The Art of Storytelling in Non-Fiction
Harry Freedman is one of the UK’s leading non-fiction writers and a Reedsy ghostwriter. Published by Bloomsbury, he writes on cultural history, religion and biography. His next book, a biography of a controversial religious thinker, will be published in the Autumn of 2020.
This has been edited for length and clarity. To work with Harry Freedman on your next book, send him a request through his Reedsy profile.
I'm Harry Freedman: I am a nonfiction author. I've written five nonfiction books — all best sellers. My publisher is a company called Bloomsbury, who publishes Harry Potter, and what I want to talk to you about tonight is how one writes nonfiction and tells a story at the same time. And I want to do that because stories have a way of getting information across. We learn through stories. If you think about all the great literature, think about Shakespeare, Charles Dickens, Harry Potter, it's all through stories. Stories are the way we learn, and if you can get your information across in a story, you're going to make such a difference to your audience.
The other reason you want to use stories for nonfiction is that stories are entertaining. Stories hold people's attention. People will read more. If your book is a book which they're going to read, because it's telling a good story, even though it's actually nonfiction and what you're trying to do in the book is to give important information, if you're telling a story, they're going to pay more attention. They're going to keep the book in their hand. They're not going to put it down.
Nonfiction is not about writing newspaper articles. It's not about writing encyclopedia articles. It's about telling stories.
So what I wanted to do right now, really is just talk to you a little bit about how we tell stories. And there are three things I want to cover in this webinar.
- How to structure a story. How are you going to set it out? How are you going to make it flow, so that it's got a beginning, a middle and an end? So it reads like a story?
- Making your story readable. How to make it gripping, to make people want to carry on reading it.
- Examples from successful nonfiction writers. We'll see how they tell stories.
Let's get started.
1. Story Structure
There are five points I want to cover here.
Situation or Case Study
Now, remember when you are writing a nonfiction story, you may be writing in one of many different genres. You might be writing history, philosophy, science, business books, how-to books, biography. You somehow need to take what you're writing about and turn it into a case study.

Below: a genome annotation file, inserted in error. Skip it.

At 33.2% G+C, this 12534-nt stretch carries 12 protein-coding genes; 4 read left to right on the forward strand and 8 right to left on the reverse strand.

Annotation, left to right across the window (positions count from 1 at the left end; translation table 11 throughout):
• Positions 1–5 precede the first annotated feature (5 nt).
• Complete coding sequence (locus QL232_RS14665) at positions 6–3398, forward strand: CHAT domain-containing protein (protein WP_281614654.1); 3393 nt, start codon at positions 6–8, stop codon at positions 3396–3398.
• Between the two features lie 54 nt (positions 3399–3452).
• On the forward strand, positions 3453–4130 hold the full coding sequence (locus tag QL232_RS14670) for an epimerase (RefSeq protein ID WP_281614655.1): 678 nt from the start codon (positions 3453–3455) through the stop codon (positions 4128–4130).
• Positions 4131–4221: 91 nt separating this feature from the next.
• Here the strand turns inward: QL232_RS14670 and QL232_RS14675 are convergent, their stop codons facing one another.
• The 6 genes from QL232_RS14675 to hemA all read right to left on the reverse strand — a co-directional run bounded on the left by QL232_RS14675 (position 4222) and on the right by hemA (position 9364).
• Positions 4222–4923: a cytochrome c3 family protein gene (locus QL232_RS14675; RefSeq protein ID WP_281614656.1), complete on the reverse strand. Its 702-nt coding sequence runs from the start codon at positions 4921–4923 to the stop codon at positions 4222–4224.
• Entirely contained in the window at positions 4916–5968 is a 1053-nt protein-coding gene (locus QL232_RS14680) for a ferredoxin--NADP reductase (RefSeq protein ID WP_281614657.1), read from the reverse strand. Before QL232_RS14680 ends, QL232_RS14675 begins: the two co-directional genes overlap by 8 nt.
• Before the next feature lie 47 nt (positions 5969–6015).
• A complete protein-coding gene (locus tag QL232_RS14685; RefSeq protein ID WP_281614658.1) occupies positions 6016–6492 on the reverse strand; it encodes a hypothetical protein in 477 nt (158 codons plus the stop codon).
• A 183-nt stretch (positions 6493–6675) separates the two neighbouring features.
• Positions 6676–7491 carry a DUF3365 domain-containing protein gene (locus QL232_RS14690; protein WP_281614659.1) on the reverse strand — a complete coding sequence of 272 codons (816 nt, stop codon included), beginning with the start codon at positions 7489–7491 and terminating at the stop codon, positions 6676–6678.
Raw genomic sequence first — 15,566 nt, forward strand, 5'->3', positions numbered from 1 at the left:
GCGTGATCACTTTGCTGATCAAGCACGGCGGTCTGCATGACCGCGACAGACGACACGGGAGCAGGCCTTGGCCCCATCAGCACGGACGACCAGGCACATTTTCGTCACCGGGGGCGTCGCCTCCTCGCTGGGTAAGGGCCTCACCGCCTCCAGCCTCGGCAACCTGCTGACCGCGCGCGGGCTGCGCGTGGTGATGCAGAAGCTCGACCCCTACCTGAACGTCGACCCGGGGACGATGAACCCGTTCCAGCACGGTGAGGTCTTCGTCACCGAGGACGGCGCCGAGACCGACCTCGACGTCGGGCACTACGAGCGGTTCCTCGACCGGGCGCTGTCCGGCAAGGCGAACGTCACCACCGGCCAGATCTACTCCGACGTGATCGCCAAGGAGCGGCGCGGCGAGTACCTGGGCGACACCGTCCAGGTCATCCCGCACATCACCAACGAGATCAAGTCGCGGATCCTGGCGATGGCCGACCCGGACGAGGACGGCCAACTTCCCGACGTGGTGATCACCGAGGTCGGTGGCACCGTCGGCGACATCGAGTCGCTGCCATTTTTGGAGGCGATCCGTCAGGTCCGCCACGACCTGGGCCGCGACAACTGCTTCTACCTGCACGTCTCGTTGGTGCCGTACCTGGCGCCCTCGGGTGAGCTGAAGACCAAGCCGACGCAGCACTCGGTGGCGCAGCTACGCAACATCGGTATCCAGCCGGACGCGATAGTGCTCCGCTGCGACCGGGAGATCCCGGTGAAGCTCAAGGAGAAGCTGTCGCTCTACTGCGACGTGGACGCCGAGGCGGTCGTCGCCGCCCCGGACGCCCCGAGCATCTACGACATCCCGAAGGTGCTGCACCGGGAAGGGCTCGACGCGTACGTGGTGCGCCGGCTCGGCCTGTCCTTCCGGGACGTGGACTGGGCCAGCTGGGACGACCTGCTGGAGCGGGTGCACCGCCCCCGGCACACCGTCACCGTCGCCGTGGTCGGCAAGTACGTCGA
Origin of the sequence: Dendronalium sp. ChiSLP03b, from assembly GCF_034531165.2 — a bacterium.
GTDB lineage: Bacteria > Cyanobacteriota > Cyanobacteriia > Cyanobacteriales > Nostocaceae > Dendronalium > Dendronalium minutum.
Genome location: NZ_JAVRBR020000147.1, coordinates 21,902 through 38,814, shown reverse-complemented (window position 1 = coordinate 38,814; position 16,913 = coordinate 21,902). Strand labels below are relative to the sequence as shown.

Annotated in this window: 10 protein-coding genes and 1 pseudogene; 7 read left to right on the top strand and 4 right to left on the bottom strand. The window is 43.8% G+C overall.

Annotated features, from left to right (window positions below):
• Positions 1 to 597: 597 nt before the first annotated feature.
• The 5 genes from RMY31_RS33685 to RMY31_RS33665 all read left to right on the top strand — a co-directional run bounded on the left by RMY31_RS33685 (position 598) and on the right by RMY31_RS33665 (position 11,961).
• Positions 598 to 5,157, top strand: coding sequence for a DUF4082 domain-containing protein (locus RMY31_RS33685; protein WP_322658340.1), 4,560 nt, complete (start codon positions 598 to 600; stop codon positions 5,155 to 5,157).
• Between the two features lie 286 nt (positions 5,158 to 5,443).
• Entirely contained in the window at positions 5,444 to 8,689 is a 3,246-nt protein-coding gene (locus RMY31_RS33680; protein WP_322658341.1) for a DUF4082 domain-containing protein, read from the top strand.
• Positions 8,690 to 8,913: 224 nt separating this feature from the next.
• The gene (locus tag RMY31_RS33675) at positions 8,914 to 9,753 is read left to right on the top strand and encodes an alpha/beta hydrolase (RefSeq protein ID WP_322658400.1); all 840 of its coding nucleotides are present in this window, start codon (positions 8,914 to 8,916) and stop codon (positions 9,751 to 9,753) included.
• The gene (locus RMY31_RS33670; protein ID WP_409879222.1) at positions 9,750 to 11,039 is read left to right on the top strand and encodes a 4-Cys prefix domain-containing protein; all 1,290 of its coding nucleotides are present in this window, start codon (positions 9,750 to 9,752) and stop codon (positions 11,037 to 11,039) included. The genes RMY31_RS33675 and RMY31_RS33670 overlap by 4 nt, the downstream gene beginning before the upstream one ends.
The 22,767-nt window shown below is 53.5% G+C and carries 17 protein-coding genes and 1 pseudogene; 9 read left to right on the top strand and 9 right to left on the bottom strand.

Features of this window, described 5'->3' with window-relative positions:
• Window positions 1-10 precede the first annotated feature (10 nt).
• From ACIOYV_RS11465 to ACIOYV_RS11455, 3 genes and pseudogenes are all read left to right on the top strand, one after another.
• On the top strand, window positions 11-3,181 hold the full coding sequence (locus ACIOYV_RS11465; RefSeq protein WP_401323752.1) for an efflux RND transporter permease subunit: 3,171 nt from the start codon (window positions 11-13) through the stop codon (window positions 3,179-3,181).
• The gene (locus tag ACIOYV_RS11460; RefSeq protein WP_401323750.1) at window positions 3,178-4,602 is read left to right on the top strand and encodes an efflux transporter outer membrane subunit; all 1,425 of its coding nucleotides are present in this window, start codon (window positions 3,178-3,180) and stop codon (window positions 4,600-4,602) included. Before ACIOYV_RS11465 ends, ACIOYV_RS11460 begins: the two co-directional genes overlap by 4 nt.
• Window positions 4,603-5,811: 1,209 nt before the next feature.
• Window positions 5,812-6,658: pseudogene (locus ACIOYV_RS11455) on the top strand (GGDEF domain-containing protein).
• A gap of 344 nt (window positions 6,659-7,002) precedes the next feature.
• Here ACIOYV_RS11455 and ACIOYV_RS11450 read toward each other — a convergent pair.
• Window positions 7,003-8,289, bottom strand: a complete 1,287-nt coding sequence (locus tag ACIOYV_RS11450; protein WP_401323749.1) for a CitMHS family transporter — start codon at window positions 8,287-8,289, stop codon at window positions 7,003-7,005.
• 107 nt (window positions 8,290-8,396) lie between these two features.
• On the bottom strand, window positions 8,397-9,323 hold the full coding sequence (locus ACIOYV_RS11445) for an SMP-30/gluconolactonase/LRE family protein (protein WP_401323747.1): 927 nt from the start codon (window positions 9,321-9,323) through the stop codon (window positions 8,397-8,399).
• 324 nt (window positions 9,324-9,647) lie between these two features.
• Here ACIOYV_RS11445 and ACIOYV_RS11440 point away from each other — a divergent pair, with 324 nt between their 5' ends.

How are you going to do that?
Start with what led to the story you're about to tell. Let's just say, for example, that you're writing a biography. That's easy: it's a story of somebody's life. But what if you're writing a business book? What's the story you want to tell with that? Well, it's probably about how you set up this business, or how your friends set up a business — how their business was created. That's the background and the situation, so you need to think about that first.
Once you've set out the background, you can then move on to the characters. These are the people you are talking about. In a business book, the character is not a person: the character is a business. In a biography, the character is a person. So the word character doesn't have to mean 'person.' It simply means the subject matter, if you like. Who are they? Or what is it?
This is obviously the most important part. When you tell the story, you always need to deploy strong action words rather than just saying, "the business was good because it's sold widgets."
Talk about what it did: what happened? Who were the customers? Why were they coming in? Describe as much as possible. Tell the story of the business.
You've given the background, you explained the characters, you described what's happening in the business, what the results were. Now, what happened? Why will people come away from the business book with something positive, or from the biography with something positive. What was the result? What was the outcome?
This fifth and final point is really important. It’s the cliffhanger or the page-turner. You want to end your chapter — or your page — with something that makes readers want to turn over to the next page. It is what helps keep your audience engaged. It's what keeps people listening.